How Mohamed Morsi Created Trouble For Himself?

This is how Mohamed Morsi and Muslim Brotherhood lost the chance of ruling the Egypt.



By Ahmed Qureshi

1. US supported Morsi's party, Muslim Brotherhood, which had a good relationship with Washington, backed the call for jihad and war against Syria's Assad, and maintained good working relationship with Israel.

2. Morsi was not planning to implement Sharia and made no statements to that effect. So, the question of tensions over this point are exaggerated. In fact, Morsi was very accommodating. He signed a law to allow cabarets, clubs and bars to continue to operate, for example. He didn't invoke Sharia at all.

3. While Morsi's relationship with US was good, his ties with Gulf states and especially with Saudi Arabia were bad. Morsi and his party were very close to Qatar and received political support and funding. Saudis and UAE accused Morsi of sending them private messages demanding huge financial aid and warning if this didn't happen Egypt will accept Iranian aid offers. This, the Saudis and UAE said, amounted to blackmail.

3. Saudi Arabia was very angry with US for abandoning Mubarak and supporting change in Egypt and supporting Morsi's govt.

4. There is no evidence that US played any role in Egypt after Mubarak, beyond strengthening ties to Morsi and the Muslim Brotherhood. [By the way, Anne W. Patterson, is the current American ambassador in Cairo. Judging by her performance in Islamabad under similar conditions, I can safely say she did little beyond digging up a bunker inside the US embassy building and focusing more on covert work by CIA operatives instead of focusing on her prime job as a diplomat.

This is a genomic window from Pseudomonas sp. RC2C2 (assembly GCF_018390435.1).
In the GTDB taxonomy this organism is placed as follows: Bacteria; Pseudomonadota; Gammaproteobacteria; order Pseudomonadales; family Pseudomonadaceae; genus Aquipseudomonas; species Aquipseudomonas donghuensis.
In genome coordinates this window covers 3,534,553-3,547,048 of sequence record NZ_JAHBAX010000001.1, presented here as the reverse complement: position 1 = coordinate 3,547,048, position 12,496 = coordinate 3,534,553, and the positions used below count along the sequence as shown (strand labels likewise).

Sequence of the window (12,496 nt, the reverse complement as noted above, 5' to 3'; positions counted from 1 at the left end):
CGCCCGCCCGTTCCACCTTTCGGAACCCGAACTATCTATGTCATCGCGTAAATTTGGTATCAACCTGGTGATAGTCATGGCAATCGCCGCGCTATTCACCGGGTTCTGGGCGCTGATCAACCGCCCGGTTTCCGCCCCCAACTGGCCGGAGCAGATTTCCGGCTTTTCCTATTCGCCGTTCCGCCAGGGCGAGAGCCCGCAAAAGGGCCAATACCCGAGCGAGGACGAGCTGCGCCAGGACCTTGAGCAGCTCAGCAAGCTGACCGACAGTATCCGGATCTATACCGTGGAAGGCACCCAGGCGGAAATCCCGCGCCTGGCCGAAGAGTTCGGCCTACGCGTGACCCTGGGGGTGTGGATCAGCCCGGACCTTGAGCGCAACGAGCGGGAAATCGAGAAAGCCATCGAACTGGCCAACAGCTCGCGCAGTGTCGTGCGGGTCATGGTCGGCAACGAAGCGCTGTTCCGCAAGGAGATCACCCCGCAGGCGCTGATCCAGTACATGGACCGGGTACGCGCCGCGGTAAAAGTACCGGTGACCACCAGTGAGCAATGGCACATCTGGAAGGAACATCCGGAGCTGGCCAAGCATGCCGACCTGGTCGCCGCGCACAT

5. Morsi's biggest opposition came from the Gulf states, which felt vulnerable because Mubarak was a strong ally. Gulf states always relied on Egypt to balance Syria, Iraq and Iran. Gulf states felt US messed things up first by delivering Iraq to Iran, and now by abandoning Mubarak and allowing Egypt to come under the rule of a group known to have historically planned coups against the monarchies of the Gulf like it did to the monarchy in Egypt.

6. Last, and the most important point, is that no one toppled Morsi but him. He wasted a golden opportunity for Muslim Brotherhood to show good governance and link up to all Egyptians. He failed to build trust with the military. He acted in haste, amassing powers and alienating other branches of the govt. He alienated Egypt's crucial Gulf allies, who in turn distanced themselves from Egypt and started sending signals they would start expelling Egyptian workers from the Gulf if Muslim Brotherhood continued planning covert coups in the Gulf states. He allowed the youth and the unemployed to unite against him, create street chaos which allowed the military to intervene.
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